Urinary incontinence can occur during exertion (coughing, violent sneezing, fits of laughter, running or jumping, carrying a heavy load), if this causes pressure inside the bladder. This type of incontinence affects mainly women.
- emotion (e.g. fear or stress);
- a urinary or vaginal infection;
- difficulty in sensing the need to urinate (because of neurological disease or ageing), so that it is felt too late or not strongly enough;
- taking certain drugs (drugs for hypertension, diuretics, alpha and beta blockers, drugs for anxiety etc.).
The term “urinary retention” means that your bladder fills up but you don’t feel you need to urinate or you can’t manage to urinate. Often, urination happens because your bladder overflows and you only pass the excess amount. The term “dysuria” is used if you find urination difficult or painful.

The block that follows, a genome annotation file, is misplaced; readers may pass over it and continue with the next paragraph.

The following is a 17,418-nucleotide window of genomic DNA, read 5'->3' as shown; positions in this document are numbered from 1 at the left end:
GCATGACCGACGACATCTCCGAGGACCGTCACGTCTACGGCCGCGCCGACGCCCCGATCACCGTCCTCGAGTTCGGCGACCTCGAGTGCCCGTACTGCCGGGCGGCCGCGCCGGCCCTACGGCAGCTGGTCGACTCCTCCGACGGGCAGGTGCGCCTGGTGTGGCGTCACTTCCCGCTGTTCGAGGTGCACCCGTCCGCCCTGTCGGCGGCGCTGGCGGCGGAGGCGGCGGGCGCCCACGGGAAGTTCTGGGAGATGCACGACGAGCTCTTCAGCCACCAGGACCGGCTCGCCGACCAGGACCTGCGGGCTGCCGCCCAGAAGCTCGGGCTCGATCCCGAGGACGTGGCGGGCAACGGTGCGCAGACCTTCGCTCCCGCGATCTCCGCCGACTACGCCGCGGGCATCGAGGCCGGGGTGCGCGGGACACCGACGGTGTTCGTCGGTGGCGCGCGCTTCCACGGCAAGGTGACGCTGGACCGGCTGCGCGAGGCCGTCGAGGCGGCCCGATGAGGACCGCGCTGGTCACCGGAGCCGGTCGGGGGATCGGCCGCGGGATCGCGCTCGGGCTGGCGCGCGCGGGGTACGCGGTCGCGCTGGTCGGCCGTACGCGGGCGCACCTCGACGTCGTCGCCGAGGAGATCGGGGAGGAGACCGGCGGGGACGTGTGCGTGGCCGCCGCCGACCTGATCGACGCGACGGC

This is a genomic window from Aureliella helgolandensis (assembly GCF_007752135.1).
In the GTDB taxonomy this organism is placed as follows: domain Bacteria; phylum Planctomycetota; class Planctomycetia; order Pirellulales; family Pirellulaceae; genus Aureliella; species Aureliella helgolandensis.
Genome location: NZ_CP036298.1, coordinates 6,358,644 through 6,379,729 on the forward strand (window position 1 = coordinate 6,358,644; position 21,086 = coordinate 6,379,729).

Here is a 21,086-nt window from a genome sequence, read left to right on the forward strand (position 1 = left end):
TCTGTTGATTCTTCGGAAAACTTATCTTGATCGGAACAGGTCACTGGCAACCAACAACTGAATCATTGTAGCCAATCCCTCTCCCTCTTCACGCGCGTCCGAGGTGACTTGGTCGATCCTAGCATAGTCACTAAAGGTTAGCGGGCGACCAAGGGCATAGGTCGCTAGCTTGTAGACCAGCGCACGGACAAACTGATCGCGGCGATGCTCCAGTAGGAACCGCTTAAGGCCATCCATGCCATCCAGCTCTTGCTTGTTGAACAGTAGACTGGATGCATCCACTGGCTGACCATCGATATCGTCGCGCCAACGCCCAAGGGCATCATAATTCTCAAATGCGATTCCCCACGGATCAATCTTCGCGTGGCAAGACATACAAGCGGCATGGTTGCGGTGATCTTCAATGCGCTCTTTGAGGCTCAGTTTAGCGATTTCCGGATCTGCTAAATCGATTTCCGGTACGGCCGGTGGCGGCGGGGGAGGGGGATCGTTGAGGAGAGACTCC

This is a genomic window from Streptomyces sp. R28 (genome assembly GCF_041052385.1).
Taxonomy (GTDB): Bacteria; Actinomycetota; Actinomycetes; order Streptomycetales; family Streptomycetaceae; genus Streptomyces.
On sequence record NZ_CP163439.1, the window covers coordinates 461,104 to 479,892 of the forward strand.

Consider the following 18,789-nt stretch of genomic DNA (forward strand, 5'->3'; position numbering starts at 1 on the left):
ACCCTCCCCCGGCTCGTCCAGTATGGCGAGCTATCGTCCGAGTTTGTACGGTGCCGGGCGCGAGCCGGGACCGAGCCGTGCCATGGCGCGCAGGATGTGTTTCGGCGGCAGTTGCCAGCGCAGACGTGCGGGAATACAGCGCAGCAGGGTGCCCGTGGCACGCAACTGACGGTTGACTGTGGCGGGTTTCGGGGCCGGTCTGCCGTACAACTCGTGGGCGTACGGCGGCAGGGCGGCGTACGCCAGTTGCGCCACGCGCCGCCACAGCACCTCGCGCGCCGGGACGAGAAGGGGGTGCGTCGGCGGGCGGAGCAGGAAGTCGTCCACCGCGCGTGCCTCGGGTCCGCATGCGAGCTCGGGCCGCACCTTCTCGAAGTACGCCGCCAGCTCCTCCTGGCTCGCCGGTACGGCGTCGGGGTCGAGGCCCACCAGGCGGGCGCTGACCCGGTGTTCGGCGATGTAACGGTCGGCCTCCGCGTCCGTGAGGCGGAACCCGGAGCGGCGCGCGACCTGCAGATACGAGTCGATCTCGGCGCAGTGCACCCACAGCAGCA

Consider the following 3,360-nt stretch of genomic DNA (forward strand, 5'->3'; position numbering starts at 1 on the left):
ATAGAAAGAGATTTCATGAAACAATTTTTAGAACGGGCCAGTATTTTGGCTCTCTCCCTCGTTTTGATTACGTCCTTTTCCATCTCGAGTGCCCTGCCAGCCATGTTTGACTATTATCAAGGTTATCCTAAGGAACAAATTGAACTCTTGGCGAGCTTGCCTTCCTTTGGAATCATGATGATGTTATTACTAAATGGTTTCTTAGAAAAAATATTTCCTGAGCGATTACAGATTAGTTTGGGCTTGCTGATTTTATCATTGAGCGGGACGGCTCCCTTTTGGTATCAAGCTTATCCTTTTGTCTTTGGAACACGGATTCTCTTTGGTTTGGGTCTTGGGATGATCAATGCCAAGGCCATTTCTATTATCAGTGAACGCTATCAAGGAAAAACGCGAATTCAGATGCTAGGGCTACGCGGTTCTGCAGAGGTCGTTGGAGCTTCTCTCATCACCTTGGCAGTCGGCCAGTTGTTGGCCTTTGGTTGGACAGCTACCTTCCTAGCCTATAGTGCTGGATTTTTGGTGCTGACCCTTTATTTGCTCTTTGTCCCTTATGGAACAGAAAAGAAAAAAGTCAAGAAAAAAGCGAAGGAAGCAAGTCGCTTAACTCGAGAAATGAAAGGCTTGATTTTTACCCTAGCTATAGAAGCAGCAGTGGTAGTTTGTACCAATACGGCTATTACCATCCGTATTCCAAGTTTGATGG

Apart from being painful, urinary retention is also likely to cause infection. It should therefore be treated very quickly.
- a “lazy” bladder that doesn’t contract sufficiently;
- difficulty in sensing the need to urinate because of neurological disease;
- an obstacle that partly or completely blocks the urethra, such as a tumour or bladder stone.
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